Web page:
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In a study, students preferred learning in a more traditional lecture format, but they learned more in an active learning environment.

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While hundreds of peer-reviewed studies have concluded that students taught in an active learning environment are significantly more likely to outperform peers who are in classes taught more traditionally, full adoption of active learning practices remains far from the norm.

In a recent episode of the Teaching for Student Success podcast, host Steven Robinow spoke with Louis Deslauriers about a study he and four colleagues at Harvard did to test the value of active learning. Deslauriers, director of science teaching and learning in the Faculty of Arts and Sciences, and a senior preceptor in physics, and his colleagues measured students’ perception of learning when active learning is toggled on and off.

The study: Robinow, who launched his podcast in October 2021, is a former faculty member at the Mānoa campus of the University of Hawai‘i. As he notes in the episode, Deslauriers’s research caught his eye because of its control design and insights into both the student perspective and “how faculty might help students better understand the benefits of a novel and challenging student-centered classroom.”

In the study, run twice in two subsequent years, students were randomly assigned to an active or traditional treatment of teaching for one class session, taught in separate rooms by instructors trained specifically for the activity. Then they were tested on what they had learned. In the following session, the assignments got reversed.

Students in the passive group reported enjoying the lecture more and felt that the instructor was more effective at teaching. Yet in the test of learning, those in the active group did better.

Breaking down student perceptions: In teaching physics, Deslauriers shared, he has indeed noticed that more materials can be covered via traditional lecture format and that student feedback will indicate they feel like they learn more when he lectures more. But he sees that as a misperception—a cognitive bias indicative of the fact that students are unaware of how people really learn.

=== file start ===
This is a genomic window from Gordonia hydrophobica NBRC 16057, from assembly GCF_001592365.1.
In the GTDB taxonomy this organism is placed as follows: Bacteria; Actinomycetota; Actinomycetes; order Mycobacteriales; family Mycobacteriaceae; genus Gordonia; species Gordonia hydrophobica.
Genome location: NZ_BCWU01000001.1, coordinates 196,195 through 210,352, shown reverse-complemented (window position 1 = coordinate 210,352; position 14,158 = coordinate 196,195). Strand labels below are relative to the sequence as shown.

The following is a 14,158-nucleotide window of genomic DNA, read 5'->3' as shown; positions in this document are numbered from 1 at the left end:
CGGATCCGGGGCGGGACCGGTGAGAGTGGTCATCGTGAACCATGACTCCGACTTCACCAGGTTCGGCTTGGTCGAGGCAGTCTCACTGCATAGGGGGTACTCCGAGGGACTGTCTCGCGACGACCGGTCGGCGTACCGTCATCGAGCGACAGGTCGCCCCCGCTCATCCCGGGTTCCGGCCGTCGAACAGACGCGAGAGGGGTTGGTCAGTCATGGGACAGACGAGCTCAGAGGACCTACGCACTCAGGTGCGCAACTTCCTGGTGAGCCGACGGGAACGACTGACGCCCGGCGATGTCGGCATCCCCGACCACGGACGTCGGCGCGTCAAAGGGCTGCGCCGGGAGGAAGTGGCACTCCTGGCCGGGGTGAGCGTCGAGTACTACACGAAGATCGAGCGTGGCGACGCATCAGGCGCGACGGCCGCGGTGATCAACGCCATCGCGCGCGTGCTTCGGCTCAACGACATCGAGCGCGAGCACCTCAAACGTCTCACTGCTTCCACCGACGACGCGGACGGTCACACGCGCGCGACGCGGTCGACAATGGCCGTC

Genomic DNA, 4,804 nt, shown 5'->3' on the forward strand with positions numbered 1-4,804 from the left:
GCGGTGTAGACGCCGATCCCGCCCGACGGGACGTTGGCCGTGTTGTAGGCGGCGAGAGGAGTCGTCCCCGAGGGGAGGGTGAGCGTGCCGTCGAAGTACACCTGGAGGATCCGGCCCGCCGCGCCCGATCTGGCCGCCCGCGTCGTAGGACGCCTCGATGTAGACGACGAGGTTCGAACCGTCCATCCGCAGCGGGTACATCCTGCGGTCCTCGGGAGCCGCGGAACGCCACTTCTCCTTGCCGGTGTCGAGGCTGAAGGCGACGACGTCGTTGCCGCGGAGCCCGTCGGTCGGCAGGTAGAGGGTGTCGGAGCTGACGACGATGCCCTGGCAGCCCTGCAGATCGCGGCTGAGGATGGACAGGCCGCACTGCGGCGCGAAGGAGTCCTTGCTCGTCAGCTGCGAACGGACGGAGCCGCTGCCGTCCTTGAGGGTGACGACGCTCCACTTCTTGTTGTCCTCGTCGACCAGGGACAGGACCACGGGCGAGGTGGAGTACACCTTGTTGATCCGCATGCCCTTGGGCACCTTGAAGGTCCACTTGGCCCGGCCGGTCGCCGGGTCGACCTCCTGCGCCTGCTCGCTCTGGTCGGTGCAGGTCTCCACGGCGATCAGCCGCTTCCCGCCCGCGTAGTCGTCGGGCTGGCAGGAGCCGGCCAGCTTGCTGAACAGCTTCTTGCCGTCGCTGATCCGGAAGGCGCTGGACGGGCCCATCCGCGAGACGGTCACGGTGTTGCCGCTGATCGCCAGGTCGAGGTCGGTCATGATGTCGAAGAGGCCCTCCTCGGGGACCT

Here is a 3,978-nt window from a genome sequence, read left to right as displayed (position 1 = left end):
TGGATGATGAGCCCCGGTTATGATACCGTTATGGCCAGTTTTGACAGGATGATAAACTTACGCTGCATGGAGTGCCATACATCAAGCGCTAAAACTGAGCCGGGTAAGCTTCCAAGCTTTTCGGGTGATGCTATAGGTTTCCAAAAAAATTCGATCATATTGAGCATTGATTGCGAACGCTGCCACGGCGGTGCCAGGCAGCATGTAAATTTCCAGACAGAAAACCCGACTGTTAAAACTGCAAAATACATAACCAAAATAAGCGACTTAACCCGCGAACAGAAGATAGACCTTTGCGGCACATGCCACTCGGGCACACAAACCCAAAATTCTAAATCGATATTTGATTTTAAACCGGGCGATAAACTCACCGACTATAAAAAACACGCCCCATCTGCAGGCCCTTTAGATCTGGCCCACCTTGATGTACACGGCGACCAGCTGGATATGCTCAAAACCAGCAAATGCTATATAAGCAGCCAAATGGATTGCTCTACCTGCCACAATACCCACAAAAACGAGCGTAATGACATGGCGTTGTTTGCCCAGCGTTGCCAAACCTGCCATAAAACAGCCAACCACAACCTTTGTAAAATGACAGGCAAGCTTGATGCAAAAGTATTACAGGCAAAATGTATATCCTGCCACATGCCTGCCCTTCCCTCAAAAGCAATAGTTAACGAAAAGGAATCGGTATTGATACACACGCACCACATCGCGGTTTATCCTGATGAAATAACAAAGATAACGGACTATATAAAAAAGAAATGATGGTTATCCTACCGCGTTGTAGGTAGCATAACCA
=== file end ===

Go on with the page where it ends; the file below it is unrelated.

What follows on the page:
In a well-constructed, student-centered environment, he added, students have to struggle with content. That struggle, in turn, forces the learning and leads to a much deeper understanding than they would get from a fluent lecture.

Takeaways for faculty members: Deslauriers’s paper offers recommendations for faculty who want to have student-centered classrooms, including that from day one students need help understanding the value of active learning. “You just talk to them about how these notions of perceived fluency will influence how much you think that you’re learning,” he said. During active learning, students are reminded of what they don’t know and that can be frustrating.

“The key is training students that this is going to be OK, this is going to be better,” added Robinow.

That can mean changing faculty perceptions, too. “As undergraduate students, we all had some experiences where we felt we learned a lot from lectures,” said Deslauriers. “That’s why when, when you’re our age and you lecture traditionally, and someone comes in and says, ‘Hey, look at all the evidence—active learning is actually more effective,’ there’s this cognitive dissonance.”

While A and B students tend to be able to adapt to any kind of learning environment, active learning can make a huge difference to C and D students. “We’ve got students who are failing,” said Deslauriers, “because we’re not providing the environment they need to succeed.”

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